Saturday, May 15, 2004

Of Backpackers, Sumatrans and Bobos

Of Backpackers, Sumatrans and Bobos

I decided to do the tourist thing today; so I visited the Royal Grand Palace where the Temple of the Emerald Buddha is. The place was completely swarmed with tourists. After one whole morning of snapping innumerable pictures of ornate Thai buildings and temple, I felt like I've had enough of it. I even did the river boat tour.

Having done that, I then decided to visit Khao San road--the backpacker's capital of Asia--since it is not that far away. The place is a grander and livelier version of Jalan Jaksa in Jakarta: lots of cheap guest houses, sidewalk cafes and the ubiquitous Mat Salleh/Farang backpackers with dusky native partners.

I downed a couple of Singhas at one of the cafes; wrote a page in my diary and decided to check into one of the Internet cafes here for some casual surfing.

And here I am with my daily cyber-diarrheoa purge. For some reason, blogging from an Internet cafe seems more fun: There's a certain immediacy to what you write; and because the clock is constantly ticking (1 baht per minute), you tend to write faster and with more spontaneity too.

I've always envied backpackers for the simple reason that I am not one. Having spent almost my entire working life with multi-nationals I'm by definition a mediocre corporate yuppie and in many ways still am. OK, maybe I'm more of a Bobo.

Most backpackers are Westerners--Americans, Europeans and Australians. I wonder why that is so. The only Asian backpackers you meet are usually Japanese or Koreans. Ironically, backpacking could be a privilege of the affluent.

I once had a conversation with a taxi driver who hailed from Padang, Sumatra in Jakarta. He told me that people from Sumatra are different from the Javanese because they have a tradition of seeking their fortunes away from their homeland--"berkelana". A boy only becomes a man and gains in stature only after he has ventured away from his hometown to see the world.

He could be right. Like what I've written in a previous entry, the first person to circumnavigate the globe could be Enrique, Magellan's Malay slave. And according to Magellan's official chronicler Pigafetta, Enrique El Negro(Henry the Black) was born in "Zamatra" (Sumatra).

Business travel is the anti-thesis of backpacking. The former emphasizes luxury and convenience, the latter adventure and a shoe-string budget.

Which is more fun? I suppose Bobos like me would want to have the adventure of backpacking but with all comforts of business travel. Pathetic.

Thoughts on a Friday Night in Bangkok

Thoughts on a Friday Night in Bangkok

Blogging on a Friday night in Bangkok--I seriously need a life. Now, what lame excuses do I have for locking myself up in my apartment when the rest of the town is out partying?

1. too tired and lazy
2. looks like it's going to rain
3. lack of interest

I think number 3 is the most likely reason and probably the most disturbing one too. Why do I not feel any excitement being in Bangkok? The nightlife here is world famous, things are cheap and people are so friendly. As a bachelor, I also have the license to party without guilt--something which many of my married friends are envious of.

Interestingly I find that my married friends are the ones who are the most keen to paint the town red everytime they go on a business trip. Perhaps it takes a caged animal to appreciate the pleasures of the jungle.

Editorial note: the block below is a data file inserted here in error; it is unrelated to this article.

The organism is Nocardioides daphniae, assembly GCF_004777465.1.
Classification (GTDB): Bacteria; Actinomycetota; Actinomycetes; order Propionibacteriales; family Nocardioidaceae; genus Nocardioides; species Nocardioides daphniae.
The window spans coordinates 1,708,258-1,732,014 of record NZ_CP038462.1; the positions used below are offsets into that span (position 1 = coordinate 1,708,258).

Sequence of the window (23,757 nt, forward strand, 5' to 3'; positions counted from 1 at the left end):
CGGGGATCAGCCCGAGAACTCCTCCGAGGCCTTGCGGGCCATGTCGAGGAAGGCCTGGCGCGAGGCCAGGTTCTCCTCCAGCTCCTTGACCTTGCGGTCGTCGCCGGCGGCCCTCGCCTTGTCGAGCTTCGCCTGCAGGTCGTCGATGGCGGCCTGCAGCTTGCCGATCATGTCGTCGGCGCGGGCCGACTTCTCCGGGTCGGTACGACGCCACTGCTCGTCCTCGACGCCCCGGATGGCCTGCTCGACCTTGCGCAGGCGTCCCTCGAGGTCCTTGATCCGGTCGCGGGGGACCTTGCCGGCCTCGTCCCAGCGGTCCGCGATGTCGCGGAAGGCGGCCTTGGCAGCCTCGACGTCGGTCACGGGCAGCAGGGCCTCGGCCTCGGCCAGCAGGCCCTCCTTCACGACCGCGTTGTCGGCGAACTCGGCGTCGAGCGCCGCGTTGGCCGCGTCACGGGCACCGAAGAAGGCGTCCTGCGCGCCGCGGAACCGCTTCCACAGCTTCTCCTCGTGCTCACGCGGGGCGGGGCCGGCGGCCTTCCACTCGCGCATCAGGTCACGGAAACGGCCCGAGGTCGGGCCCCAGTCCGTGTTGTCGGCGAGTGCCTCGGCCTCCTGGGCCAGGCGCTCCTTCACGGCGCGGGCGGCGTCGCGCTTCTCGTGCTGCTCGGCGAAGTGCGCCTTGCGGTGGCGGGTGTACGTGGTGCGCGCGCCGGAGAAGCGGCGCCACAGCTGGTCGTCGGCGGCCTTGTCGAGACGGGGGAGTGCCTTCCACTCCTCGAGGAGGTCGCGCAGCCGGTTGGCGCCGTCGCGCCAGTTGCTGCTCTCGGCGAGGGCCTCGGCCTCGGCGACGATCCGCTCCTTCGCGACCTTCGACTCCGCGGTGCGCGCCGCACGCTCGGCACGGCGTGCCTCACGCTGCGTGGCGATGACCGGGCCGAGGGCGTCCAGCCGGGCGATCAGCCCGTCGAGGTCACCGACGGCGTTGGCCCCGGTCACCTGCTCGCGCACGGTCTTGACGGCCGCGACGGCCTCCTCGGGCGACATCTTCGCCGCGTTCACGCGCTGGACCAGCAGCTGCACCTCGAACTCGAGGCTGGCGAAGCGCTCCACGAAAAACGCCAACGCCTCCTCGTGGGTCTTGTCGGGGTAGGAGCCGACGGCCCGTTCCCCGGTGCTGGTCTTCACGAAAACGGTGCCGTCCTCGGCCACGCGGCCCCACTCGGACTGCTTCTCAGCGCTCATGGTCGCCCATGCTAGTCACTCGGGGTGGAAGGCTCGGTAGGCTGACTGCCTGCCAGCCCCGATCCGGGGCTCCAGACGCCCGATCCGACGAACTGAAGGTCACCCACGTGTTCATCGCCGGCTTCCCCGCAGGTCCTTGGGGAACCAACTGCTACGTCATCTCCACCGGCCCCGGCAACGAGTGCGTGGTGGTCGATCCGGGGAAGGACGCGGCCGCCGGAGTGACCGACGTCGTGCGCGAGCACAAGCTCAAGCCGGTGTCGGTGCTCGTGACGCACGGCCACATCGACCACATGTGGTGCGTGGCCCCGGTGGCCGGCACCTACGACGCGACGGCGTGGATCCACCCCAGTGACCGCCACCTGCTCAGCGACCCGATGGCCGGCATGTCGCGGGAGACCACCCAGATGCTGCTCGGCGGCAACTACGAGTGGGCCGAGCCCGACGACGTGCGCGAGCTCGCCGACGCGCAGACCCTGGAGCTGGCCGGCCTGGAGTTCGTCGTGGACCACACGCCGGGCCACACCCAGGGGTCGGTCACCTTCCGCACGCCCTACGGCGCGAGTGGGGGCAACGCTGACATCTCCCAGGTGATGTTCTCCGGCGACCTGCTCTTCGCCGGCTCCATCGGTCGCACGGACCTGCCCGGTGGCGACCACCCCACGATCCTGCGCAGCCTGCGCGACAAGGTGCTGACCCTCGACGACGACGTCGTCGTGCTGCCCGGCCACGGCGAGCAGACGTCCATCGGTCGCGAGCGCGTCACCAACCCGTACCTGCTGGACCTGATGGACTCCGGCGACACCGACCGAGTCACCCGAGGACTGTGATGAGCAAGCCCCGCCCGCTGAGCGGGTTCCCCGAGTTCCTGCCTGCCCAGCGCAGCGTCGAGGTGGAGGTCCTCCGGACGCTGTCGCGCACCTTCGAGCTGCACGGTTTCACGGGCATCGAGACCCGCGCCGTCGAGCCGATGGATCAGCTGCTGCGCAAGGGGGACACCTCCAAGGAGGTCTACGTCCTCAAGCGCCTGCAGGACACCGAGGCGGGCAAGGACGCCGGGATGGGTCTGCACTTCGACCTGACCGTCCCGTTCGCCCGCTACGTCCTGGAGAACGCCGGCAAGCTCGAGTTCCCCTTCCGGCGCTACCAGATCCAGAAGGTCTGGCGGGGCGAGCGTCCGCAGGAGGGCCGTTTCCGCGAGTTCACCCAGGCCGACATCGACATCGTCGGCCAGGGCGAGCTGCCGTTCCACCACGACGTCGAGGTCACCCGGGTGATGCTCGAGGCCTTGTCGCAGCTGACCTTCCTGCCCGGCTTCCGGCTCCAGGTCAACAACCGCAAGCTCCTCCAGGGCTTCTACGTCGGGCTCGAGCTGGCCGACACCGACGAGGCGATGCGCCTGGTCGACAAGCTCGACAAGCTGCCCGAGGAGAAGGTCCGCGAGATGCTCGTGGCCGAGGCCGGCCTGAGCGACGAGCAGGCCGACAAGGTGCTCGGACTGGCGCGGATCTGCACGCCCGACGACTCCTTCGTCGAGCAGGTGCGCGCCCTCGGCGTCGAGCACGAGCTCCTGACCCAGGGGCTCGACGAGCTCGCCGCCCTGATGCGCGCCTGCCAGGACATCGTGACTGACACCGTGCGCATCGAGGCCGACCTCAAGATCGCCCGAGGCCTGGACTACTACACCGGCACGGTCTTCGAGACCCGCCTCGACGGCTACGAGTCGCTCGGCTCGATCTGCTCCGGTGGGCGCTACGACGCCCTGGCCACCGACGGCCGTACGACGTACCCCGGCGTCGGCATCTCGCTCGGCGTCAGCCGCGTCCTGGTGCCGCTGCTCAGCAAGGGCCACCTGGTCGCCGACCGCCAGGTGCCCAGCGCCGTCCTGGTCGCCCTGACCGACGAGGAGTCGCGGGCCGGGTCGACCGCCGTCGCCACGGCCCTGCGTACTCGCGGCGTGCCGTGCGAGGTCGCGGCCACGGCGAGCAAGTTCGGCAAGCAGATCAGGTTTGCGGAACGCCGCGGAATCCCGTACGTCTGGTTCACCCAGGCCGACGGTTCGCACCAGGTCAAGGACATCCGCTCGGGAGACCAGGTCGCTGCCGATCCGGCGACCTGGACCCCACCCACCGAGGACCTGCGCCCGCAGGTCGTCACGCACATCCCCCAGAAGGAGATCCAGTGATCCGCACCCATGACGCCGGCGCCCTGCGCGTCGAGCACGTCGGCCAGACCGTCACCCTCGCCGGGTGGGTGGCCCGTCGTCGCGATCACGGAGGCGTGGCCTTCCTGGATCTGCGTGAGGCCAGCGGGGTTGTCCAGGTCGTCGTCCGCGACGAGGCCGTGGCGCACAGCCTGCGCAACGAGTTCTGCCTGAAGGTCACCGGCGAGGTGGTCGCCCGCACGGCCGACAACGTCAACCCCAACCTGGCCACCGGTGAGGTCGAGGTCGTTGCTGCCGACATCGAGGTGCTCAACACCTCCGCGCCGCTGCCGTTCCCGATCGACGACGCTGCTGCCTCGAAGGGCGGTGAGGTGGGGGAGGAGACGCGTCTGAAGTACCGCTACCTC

In Jakarta, the locals always tell me that the ratio of women to men is something like seven to one. I don't believe the figure is really true but it doesn't matter; the point they are trying to make to me is that, no man (straight, that is) should be without a woman in Jakarta--especially expatriates who are supposed to be "rich".

Why I remained unattached throughout my two years in Jakarta boggled their minds. Ibu Titi almost made me choke on my food when she asked me one day, rather seriously: "Do you like women?"

I had to assure her that I'm 100% straight and I really do like women. To convince her, I rattled off names of some female celebrities whom I do find attractive: Sophia Latjuba, Lola Amaria, Rachel Maryam and Shanty.

But why then do I choose to remain unattached?

That's a million dollar question that warrants a lengthy blog entry by itself. And it is certainly a subject that I wouldn't be keen to write about on a Friday night in Bangkok...

Friday, May 14, 2004

Nature's Perfect Accounting System

Nature's Perfect Accounting System

If you do good work, you will always be rewarded. To me that's an inviolable law of nature. Nature has a perfect accounting system--rewards will always come, no matter what, sooner or later, and in forms that you do not always expect.

We feel frustrated sometimes because we think rewards are not always forthcoming. We do well in a task and we expect praise from our bosses or to be given public recognition or some form of financial compensation. If for some reason that doesn't happen, we feel unappreciated. That's a perfectly normal reaction--we work our asses off for our company and we expect to enjoy some form of tangible reward, if not gratitude.

I try not to be unduly perturbed if my hardwork is not always recognized. Why should our own happiness be tied to some other people's approval or acknowledgement? To me the successful completion of a task is already reward enough: to be able to see your creative ideas and your labour bearing fruit is already such great joy. The experience of accomplishing a difficult task is immediately a reward in itself. You learn something from it and no one can take that away from you. You are forever richer by your experience. Any praise, recognition or monetary compensation is just added bonus.